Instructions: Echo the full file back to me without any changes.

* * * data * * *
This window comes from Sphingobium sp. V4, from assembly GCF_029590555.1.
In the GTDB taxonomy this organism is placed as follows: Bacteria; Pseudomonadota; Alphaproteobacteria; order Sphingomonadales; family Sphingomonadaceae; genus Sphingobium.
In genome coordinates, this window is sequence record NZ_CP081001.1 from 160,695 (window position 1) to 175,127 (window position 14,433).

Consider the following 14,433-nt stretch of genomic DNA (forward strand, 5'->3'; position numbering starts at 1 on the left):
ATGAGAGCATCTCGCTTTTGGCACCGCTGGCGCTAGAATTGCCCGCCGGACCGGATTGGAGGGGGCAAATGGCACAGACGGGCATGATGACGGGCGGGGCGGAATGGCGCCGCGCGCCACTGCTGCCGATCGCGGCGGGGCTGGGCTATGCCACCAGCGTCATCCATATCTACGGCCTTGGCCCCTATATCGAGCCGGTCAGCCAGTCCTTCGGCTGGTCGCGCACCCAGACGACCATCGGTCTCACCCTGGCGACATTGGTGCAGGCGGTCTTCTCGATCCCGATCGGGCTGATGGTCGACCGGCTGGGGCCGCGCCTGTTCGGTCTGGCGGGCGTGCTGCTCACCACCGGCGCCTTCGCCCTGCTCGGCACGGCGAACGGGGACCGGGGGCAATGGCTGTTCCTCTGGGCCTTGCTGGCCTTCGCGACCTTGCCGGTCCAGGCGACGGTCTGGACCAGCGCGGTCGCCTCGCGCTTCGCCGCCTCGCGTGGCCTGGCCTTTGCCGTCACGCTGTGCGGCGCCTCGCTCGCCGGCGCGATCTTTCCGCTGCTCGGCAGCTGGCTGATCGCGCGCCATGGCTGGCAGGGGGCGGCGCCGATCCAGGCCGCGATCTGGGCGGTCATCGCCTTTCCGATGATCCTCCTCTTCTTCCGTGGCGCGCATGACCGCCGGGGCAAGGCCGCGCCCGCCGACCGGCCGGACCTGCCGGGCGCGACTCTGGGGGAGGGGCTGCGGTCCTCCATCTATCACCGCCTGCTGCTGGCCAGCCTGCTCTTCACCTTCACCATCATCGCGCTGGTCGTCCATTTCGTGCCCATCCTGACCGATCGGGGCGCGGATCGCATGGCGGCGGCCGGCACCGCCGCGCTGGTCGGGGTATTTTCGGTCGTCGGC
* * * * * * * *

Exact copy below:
This window comes from Sphingobium sp. V4, from assembly GCF_029590555.1.
In the GTDB taxonomy this organism is placed as follows: Bacteria; Pseudomonadota; Alphaproteobacteria; order Sphingomonadales; family Sphingomonadaceae; genus Sphingobium.
In genome coordinates, this window is sequence record NZ_CP081001.1 from 160,695 (window position 1) to 175,127 (window position 14,433).

Consider the following 14,433-nt stretch of genomic DNA (forward strand, 5'->3'; position numbering starts at 1 on the left):
ATGAGAGCATCTCGCTTTTGGCACCGCTGGCGCTAGAATTGCCCGCCGGACCGGATTGGAGGGGGCAAATGGCACAGACGGGCATGATGACGGGCGGGGCGGAATGGCGCCGCGCGCCACTGCTGCCGATCGCGGCGGGGCTGGGCTATGCCACCAGCGTCATCCATATCTACGGCCTTGGCCCCTATATCGAGCCGGTCAGCCAGTCCTTCGGCTGGTCGCGCACCCAGACGACCATCGGTCTCACCCTGGCGACATTGGTGCAGGCGGTCTTCTCGATCCCGATCGGGCTGATGGTCGACCGGCTGGGGCCGCGCCTGTTCGGTCTGGCGGGCGTGCTGCTCACCACCGGCGCCTTCGCCCTGCTCGGCACGGCGAACGGGGACCGGGGGCAATGGCTGTTCCTCTGGGCCTTGCTGGCCTTCGCGACCTTGCCGGTCCAGGCGACGGTCTGGACCAGCGCGGTCGCCTCGCGCTTCGCCGCCTCGCGTGGCCTGGCCTTTGCCGTCACGCTGTGCGGCGCCTCGCTCGCCGGCGCGATCTTTCCGCTGCTCGGCAGCTGGCTGATCGCGCGCCATGGCTGGCAGGGGGCGGCGCCGATCCAGGCCGCGATCTGGGCGGTCATCGCCTTTCCGATGATCCTCCTCTTCTTCCGTGGCGCGCATGACCGCCGGGGCAAGGCCGCGCCCGCCGACCGGCCGGACCTGCCGGGCGCGACTCTGGGGGAGGGGCTGCGGTCCTCCATCTATCACCGCCTGCTGCTGGCCAGCCTGCTCTTCACCTTCACCATCATCGCGCTGGTCGTCCATTTCGTGCCCATCCTGACCGATCGGGGCGCGGATCGCATGGCGGCGGCCGGCACCGCCGCGCTGGTCGGGGTATTTTCGGTCGTCGGC